(IV.) Granites. — Among the granites we find less strongly distinctive features to warrant identification of the specimens with particular masses in situ ; still there can be no doubt that the great majority of the granite boulders in the Holderness clays must be referred to Norwegian sources. The only British granites that we should naturally expect in this connection are those of Shap Fell and of the Cheviots; the former and apparently one variety at least of the latter can be recognised, but the greater number of the specimens belong to types widely different. Many are grey granites with brown mica (biotite) as a characteristic mineral; others, often of greenish grey colour, show both brown and silvery white micas. These rocks are of medium to fine texture. In thin slices they show bending of the micas and felspars and disturbance of the optical properties of the quartz, causing it to give only incomplete extinctions when rotated between crossed Nicol's prisms. These are well-known effects of the stresses which accompany great crust- movements, and the granites in question doubtless formed part of the gneissic areas of southern and western Norway. We also find among the boulders a red granite of coarser grain than the preceding, consisting essentially of flesh-coloured felspar with a smaller proportion of grey quartz and a little brown mica. The microscope shows that the felspars are mostly microcline and microperthite ; the evidences of violent mechanical disturbance seen in the other granites are here wanting. This type of rock may be referred with considerable probability to the district west of Christiania, where similar granites occur in intrusive masses of rather later date than the augite-syenites and rhomb-porphyries.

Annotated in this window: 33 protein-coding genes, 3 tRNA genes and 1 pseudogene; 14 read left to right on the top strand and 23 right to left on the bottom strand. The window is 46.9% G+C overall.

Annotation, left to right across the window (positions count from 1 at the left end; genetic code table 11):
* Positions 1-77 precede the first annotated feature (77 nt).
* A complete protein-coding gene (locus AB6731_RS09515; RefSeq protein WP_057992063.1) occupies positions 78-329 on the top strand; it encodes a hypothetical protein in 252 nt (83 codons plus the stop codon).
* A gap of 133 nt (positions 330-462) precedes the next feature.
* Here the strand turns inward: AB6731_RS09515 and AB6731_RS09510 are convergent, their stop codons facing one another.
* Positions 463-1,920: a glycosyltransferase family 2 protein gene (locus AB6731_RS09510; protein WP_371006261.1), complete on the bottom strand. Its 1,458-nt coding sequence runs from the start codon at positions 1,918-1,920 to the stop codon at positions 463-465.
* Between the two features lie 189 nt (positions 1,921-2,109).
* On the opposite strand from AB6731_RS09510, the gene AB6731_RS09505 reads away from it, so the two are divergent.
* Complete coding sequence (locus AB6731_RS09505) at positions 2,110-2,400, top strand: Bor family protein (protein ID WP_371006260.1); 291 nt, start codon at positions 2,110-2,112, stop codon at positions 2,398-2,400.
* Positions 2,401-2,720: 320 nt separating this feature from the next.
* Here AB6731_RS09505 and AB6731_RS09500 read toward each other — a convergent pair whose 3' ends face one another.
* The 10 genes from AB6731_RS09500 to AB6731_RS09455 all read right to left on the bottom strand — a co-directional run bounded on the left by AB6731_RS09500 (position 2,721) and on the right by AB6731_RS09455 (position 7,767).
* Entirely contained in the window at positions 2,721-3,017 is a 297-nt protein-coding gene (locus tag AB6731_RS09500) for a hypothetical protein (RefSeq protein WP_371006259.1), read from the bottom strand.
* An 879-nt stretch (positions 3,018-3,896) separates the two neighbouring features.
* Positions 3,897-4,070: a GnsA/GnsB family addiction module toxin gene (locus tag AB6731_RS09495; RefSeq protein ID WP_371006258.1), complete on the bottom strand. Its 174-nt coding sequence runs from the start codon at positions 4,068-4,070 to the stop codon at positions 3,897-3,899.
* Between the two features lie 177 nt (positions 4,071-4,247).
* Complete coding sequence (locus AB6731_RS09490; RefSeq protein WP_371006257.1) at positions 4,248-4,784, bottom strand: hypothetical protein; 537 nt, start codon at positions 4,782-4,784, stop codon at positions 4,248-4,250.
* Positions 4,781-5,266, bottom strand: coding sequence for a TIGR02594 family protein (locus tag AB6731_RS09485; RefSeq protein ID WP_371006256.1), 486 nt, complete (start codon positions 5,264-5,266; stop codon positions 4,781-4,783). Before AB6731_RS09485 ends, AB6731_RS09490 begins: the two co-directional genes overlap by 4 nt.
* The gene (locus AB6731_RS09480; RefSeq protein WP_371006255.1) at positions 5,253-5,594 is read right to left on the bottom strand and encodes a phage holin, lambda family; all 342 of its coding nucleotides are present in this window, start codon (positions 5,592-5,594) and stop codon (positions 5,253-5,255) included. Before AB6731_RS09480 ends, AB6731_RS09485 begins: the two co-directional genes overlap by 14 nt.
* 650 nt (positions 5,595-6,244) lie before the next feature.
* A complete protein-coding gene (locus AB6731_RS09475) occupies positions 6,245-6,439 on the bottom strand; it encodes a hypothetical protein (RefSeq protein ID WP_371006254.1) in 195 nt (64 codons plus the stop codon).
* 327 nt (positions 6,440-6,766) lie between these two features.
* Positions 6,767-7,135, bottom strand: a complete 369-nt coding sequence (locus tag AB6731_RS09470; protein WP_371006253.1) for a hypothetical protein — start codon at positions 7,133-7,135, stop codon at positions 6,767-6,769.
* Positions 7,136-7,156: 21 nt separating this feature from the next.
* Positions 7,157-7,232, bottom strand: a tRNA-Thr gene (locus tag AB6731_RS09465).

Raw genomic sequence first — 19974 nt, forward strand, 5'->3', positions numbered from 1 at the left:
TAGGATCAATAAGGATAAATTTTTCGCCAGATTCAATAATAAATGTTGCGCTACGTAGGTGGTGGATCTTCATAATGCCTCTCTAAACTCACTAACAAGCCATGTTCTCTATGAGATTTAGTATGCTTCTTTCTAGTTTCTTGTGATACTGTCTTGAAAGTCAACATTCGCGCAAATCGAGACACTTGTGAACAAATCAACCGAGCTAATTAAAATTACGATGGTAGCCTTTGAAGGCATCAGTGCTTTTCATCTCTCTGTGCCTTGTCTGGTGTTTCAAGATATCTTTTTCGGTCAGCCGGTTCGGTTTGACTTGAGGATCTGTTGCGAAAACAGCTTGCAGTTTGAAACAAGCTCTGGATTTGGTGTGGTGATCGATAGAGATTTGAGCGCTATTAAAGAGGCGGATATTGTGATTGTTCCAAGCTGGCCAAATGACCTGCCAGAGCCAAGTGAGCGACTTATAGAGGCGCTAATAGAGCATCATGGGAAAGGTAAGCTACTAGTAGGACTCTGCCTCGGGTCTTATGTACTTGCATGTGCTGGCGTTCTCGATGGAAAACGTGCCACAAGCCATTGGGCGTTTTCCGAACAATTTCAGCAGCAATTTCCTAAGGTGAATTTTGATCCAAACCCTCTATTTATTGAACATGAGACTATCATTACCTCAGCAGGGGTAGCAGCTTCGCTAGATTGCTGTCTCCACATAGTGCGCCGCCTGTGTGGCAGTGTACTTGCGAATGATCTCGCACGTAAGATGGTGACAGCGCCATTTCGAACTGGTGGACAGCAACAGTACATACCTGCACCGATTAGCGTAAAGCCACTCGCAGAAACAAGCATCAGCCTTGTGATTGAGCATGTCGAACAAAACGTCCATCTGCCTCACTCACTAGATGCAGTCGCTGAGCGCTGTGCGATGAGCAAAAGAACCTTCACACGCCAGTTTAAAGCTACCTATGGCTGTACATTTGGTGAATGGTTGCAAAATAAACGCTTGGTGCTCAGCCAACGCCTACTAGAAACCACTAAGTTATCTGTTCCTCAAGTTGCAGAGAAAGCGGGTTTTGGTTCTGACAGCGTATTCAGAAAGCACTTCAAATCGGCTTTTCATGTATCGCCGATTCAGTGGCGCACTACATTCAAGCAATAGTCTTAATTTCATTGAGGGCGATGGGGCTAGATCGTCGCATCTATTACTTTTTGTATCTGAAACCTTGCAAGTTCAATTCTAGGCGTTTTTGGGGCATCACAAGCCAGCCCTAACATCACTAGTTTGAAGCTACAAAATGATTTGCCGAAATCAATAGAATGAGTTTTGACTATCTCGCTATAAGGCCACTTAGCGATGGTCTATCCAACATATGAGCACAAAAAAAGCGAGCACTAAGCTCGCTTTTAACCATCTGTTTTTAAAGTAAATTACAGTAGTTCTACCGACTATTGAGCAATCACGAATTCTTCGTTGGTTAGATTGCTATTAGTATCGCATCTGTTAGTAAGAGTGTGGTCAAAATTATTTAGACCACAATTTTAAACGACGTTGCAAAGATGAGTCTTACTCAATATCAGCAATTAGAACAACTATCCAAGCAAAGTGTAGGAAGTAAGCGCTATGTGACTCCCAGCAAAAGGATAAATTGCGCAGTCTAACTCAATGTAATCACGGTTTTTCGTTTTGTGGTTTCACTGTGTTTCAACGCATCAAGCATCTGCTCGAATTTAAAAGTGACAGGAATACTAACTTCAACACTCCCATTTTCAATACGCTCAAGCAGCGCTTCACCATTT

(V.) Gneisses and crystalline schists. — Rocks belonging to these divisions are found among our boulders in great variety, and there can be no doubt as to their Scandinavian origin, but we have not enough information respecting the great development of crystalline rocks in Norway to enable us to refer individual specimens to precise localities. One type well represented is a banded horn- blende-gneiss showing lenticular white and dark streaks about half an inch wide, rich in felspar and in hornblende respectively. The quartz is partly interstitial, partly in rounded grains enclosed by the hornblende. Another type has the dark streaks composed largely of deep brown mica, with some silvery white mica in addition, the flakes set parallel to the general direction of banding. Another rock is richer in felspar and of finer texture, showing a compact white mass enclosing grey quartz-grains and black crystals, about one-fifth of an inch long, of hornblende with parallel arrangement. Still another type is fine-grained and dark, the most conspicuous element being dark brown mica in little glistening parallel flakes, while a lens shows black hornblende in addition. Hornblende-schists and mica-schists are found also of various types, one not uncommon among the boulders being a dark mica-schist enclosing dark red garnets round which the streaks of filmy brown and pale micas bend like the grain of wood around knots. A finer-grained type has smaller garnets, and the white mica more prominent relatively to the dark.